Power-law estimation of branch growth

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http://hdl.handle.net/10138/313017

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Kaitaniemi , P , Lintunen , A & Sievanen , R 2020 , ' Power-law estimation of branch growth ' , Ecological Modelling , vol. 416 , 108900 . https://doi.org/10.1016/j.ecolmodel.2019.108900

Title: Power-law estimation of branch growth
Author: Kaitaniemi, Pekka; Lintunen, Anna; Sievanen, Risto
Other contributor: University of Helsinki, Hyytiälän metsäasema
University of Helsinki, INAR Physics




Date: 2020-01-15
Language: eng
Number of pages: 10
Belongs to series: Ecological Modelling
ISSN: 0304-3800
DOI: https://doi.org/10.1016/j.ecolmodel.2019.108900
URI: http://hdl.handle.net/10138/313017
Abstract: We demonstrate the efficacy of power-law models in the analysis of tree branch growth. The models can be interpreted as allometric equations, which incorporate multiple driving variables in a single scaling relationship to predict the amount of growth within a branch. We first used model selection criteria to identify the variables that most influenced (1) the length of individual elongating annual shoots and (2) the total length of all elongating annual shoots in the individual branches of silver birch (Betula pendula Roth). We then applied the two resulting power-law equations as dynamic models to predict the trajectories of crown profile development and accumulation of branch biomass during tree growth, using total branch length as a proxy for biomass. In spite of the wide size range and geographical distribution of the study trees, the models successfully reproduced the dynamic characteristics of crown development and branch biomass accumulation. Applying the model to predict long-term growth of a single branch that was initiated at the crown top generated a realistic crown profile and produced a final basal branch size that was well within the range of field observations. The models also predicted a set of more subtle and non-trivial features of crown formation, including the increased rate of growth towards the tree apex, decrease in growth towards the lowest branches, the effect of branching order on the amount of elongation, and the higher vigour of thick branches when the effect of branch height was controlled. In contrast, a simple allometric model of the form Y = aX(b) was incapable of capturing all the variability in growth of individual branches and of predicting the features of crown shape and branch size that are associated with the slowing-down of growth towards the crown base. We conclude that power-law models where the parameter a is refined to include spatial information on branch features shows good potential for identifying and incorporating actual crown construction processes in dynamic models that utilize the structural features of tree crowns.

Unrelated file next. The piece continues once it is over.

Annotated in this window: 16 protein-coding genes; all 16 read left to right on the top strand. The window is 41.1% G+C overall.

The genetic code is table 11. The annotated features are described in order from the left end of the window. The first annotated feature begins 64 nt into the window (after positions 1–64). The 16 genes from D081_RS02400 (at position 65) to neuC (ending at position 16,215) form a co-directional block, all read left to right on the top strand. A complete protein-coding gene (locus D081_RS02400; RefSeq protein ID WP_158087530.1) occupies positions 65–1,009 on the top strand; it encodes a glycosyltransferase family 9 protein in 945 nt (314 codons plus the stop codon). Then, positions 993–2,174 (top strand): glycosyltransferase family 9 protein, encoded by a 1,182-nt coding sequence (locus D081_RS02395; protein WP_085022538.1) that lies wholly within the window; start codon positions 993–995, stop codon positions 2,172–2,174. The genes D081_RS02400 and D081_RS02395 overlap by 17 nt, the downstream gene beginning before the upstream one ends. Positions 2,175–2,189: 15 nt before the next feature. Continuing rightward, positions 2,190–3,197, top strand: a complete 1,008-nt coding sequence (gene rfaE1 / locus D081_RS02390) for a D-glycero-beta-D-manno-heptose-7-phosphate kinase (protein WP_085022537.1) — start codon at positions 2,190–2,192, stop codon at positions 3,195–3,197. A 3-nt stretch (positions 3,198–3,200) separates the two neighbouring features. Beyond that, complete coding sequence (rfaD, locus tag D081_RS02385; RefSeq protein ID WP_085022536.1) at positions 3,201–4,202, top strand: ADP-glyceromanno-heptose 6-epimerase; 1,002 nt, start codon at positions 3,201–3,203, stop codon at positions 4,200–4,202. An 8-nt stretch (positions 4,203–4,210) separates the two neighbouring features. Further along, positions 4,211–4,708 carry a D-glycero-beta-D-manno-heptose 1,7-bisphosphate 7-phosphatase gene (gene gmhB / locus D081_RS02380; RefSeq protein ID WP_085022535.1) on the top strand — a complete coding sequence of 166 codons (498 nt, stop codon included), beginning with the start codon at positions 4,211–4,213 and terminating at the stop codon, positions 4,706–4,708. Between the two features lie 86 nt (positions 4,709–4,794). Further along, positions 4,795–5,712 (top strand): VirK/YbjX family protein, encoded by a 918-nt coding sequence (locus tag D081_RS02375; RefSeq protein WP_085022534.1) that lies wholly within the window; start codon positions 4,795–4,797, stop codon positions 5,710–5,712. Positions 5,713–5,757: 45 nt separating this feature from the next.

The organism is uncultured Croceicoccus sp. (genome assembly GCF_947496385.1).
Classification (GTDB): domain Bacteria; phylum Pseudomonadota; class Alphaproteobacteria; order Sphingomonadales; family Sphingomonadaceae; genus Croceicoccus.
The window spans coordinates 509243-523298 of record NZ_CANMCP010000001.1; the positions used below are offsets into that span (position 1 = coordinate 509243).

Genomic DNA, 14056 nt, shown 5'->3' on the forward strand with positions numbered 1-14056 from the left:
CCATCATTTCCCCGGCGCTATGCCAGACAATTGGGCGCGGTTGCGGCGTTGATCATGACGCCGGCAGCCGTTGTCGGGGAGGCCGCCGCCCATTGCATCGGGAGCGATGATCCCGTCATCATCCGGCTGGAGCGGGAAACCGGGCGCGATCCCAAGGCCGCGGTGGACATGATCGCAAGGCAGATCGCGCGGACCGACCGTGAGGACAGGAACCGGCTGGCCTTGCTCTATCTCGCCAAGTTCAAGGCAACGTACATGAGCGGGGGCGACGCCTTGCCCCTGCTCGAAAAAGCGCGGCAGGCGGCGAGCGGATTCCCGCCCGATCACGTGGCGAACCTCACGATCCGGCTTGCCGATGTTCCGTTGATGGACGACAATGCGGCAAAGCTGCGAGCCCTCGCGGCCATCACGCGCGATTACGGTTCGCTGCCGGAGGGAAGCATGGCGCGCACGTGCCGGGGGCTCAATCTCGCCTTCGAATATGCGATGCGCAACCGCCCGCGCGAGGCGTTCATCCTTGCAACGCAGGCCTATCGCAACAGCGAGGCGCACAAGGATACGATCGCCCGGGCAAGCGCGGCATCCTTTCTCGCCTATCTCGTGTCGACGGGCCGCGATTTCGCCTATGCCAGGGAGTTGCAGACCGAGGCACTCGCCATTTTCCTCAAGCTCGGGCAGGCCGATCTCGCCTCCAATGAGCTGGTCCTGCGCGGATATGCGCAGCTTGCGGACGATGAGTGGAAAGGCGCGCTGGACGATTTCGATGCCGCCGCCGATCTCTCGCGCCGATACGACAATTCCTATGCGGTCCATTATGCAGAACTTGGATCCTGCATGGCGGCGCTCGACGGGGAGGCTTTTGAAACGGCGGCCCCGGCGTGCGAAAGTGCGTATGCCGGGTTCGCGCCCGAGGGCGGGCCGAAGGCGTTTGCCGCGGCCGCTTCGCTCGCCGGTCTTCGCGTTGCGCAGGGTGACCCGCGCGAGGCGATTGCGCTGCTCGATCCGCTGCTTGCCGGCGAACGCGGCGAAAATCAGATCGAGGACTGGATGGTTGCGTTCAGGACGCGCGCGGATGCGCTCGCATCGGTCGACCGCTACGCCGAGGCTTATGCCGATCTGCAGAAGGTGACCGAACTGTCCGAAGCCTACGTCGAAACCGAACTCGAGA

Subject: Allometry
Crown structure
Spatial interactions
S-systems
Structural parameters
UNDERSTORY SUGAR MAPLE
CROWN MORPHOLOGY
LIGHT AVAILABILITY
PINUS-SYLVESTRIS
NORWAY SPRUCE
SILVER BIRCH
SCOTS PINE
1ST-ORDER BRANCHES
BIOMASS ALLOCATION
TREE ARCHITECTURE
4112 Forestry
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